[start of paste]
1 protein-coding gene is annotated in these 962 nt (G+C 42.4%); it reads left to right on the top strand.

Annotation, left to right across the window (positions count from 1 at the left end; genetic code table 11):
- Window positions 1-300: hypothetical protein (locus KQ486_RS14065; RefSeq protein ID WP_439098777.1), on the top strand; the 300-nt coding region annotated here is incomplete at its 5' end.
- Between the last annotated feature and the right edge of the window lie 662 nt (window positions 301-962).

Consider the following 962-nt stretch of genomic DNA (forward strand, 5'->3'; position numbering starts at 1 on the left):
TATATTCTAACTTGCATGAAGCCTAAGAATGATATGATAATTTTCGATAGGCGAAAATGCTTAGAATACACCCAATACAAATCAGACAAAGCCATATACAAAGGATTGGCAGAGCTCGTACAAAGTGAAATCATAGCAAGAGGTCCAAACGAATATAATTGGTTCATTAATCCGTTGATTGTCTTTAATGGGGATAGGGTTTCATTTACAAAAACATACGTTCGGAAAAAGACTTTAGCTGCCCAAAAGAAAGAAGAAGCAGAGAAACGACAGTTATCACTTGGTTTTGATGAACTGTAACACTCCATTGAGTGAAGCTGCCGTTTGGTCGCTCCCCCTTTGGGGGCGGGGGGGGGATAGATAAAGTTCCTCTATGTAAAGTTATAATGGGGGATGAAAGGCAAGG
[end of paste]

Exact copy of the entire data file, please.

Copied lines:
1 protein-coding gene is annotated in these 962 nt (G+C 42.4%); it reads left to right on the top strand.

Annotation, left to right across the window (positions count from 1 at the left end; genetic code table 11):
- Window positions 1-300: hypothetical protein (locus KQ486_RS14065; RefSeq protein ID WP_439098777.1), on the top strand; the 300-nt coding region annotated here is incomplete at its 5' end.
- Between the last annotated feature and the right edge of the window lie 662 nt (window positions 301-962).

Consider the following 962-nt stretch of genomic DNA (forward strand, 5'->3'; position numbering starts at 1 on the left):
TATATTCTAACTTGCATGAAGCCTAAGAATGATATGATAATTTTCGATAGGCGAAAATGCTTAGAATACACCCAATACAAATCAGACAAAGCCATATACAAAGGATTGGCAGAGCTCGTACAAAGTGAAATCATAGCAAGAGGTCCAAACGAATATAATTGGTTCATTAATCCGTTGATTGTCTTTAATGGGGATAGGGTTTCATTTACAAAAACATACGTTCGGAAAAAGACTTTAGCTGCCCAAAAGAAAGAAGAAGCAGAGAAACGACAGTTATCACTTGGTTTTGATGAACTGTAACACTCCATTGAGTGAAGCTGCCGTTTGGTCGCTCCCCCTTTGGGGGCGGGGGGGGGATAGATAAAGTTCCTCTATGTAAAGTTATAATGGGGGATGAAAGGCAAGG